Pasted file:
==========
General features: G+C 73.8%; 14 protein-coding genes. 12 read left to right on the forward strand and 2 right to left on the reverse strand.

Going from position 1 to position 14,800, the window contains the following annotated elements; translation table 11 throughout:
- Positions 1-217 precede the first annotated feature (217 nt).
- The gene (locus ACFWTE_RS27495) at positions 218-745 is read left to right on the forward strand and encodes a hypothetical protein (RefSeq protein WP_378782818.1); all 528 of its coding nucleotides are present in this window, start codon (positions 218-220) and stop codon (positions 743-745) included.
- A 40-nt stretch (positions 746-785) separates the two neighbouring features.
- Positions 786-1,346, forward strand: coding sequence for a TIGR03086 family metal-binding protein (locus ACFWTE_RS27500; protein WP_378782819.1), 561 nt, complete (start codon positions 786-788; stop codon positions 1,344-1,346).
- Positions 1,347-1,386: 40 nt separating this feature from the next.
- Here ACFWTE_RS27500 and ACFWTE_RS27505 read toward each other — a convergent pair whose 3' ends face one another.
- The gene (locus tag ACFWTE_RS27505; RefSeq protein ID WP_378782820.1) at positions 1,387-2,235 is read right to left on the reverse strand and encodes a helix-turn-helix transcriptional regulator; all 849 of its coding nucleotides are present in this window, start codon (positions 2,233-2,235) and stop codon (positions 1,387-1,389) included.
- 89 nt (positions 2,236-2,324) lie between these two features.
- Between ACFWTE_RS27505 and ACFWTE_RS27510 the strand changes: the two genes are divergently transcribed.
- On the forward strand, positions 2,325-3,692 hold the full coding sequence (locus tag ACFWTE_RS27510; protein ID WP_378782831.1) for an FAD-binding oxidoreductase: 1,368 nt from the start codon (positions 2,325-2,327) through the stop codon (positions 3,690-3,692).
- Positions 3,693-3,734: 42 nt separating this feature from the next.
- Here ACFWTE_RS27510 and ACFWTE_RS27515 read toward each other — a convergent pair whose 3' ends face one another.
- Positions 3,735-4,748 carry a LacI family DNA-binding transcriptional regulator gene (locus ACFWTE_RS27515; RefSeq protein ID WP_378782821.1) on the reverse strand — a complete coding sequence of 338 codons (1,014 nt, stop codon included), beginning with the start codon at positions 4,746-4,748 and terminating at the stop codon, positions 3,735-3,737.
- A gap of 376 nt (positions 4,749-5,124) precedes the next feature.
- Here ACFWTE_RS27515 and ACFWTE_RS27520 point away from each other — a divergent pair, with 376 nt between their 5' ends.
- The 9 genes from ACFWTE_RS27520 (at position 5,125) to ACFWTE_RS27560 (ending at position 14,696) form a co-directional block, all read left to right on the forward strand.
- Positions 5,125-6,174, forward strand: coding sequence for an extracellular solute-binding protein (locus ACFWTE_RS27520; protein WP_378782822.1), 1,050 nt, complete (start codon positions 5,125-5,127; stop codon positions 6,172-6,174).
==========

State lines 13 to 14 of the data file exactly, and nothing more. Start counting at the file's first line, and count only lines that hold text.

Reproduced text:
- Positions 3,693-3,734: 42 nt separating this feature from the next.
- Here ACFWTE_RS27510 and ACFWTE_RS27515 read toward each other — a convergent pair whose 3' ends face one another.